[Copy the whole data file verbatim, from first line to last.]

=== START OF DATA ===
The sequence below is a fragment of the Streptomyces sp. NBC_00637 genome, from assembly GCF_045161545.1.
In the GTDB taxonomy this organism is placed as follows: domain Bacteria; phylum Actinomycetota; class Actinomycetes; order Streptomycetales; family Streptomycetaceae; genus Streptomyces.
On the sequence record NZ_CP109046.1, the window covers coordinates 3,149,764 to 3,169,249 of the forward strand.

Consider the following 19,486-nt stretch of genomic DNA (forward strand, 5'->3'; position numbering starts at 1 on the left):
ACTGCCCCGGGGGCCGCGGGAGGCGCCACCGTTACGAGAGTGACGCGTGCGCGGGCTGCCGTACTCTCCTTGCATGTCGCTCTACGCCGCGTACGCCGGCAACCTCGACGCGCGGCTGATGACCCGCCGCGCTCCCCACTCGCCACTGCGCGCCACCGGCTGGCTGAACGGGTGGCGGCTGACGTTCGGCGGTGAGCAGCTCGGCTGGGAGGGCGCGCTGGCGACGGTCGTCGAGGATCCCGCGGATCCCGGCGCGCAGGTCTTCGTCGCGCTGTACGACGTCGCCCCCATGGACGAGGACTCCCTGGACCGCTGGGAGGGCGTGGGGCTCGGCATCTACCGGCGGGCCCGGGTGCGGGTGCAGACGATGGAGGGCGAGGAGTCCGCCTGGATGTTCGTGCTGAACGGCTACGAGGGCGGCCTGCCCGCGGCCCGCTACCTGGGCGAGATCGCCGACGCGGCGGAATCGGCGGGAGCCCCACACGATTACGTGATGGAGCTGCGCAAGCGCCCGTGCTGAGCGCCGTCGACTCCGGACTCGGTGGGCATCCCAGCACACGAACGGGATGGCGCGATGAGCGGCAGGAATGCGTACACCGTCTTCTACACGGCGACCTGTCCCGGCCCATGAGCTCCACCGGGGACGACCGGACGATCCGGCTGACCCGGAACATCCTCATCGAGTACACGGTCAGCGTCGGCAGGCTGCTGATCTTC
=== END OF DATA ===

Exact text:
The sequence below is a fragment of the Streptomyces sp. NBC_00637 genome, from assembly GCF_045161545.1.
In the GTDB taxonomy this organism is placed as follows: domain Bacteria; phylum Actinomycetota; class Actinomycetes; order Streptomycetales; family Streptomycetaceae; genus Streptomyces.
On the sequence record NZ_CP109046.1, the window covers coordinates 3,149,764 to 3,169,249 of the forward strand.

Consider the following 19,486-nt stretch of genomic DNA (forward strand, 5'->3'; position numbering starts at 1 on the left):
ACTGCCCCGGGGGCCGCGGGAGGCGCCACCGTTACGAGAGTGACGCGTGCGCGGGCTGCCGTACTCTCCTTGCATGTCGCTCTACGCCGCGTACGCCGGCAACCTCGACGCGCGGCTGATGACCCGCCGCGCTCCCCACTCGCCACTGCGCGCCACCGGCTGGCTGAACGGGTGGCGGCTGACGTTCGGCGGTGAGCAGCTCGGCTGGGAGGGCGCGCTGGCGACGGTCGTCGAGGATCCCGCGGATCCCGGCGCGCAGGTCTTCGTCGCGCTGTACGACGTCGCCCCCATGGACGAGGACTCCCTGGACCGCTGGGAGGGCGTGGGGCTCGGCATCTACCGGCGGGCCCGGGTGCGGGTGCAGACGATGGAGGGCGAGGAGTCCGCCTGGATGTTCGTGCTGAACGGCTACGAGGGCGGCCTGCCCGCGGCCCGCTACCTGGGCGAGATCGCCGACGCGGCGGAATCGGCGGGAGCCCCACACGATTACGTGATGGAGCTGCGCAAGCGCCCGTGCTGAGCGCCGTCGACTCCGGACTCGGTGGGCATCCCAGCACACGAACGGGATGGCGCGATGAGCGGCAGGAATGCGTACACCGTCTTCTACACGGCGACCTGTCCCGGCCCATGAGCTCCACCGGGGACGACCGGACGATCCGGCTGACCCGGAACATCCTCATCGAGTACACGGTCAGCGTCGGCAGGCTGCTGATCTTC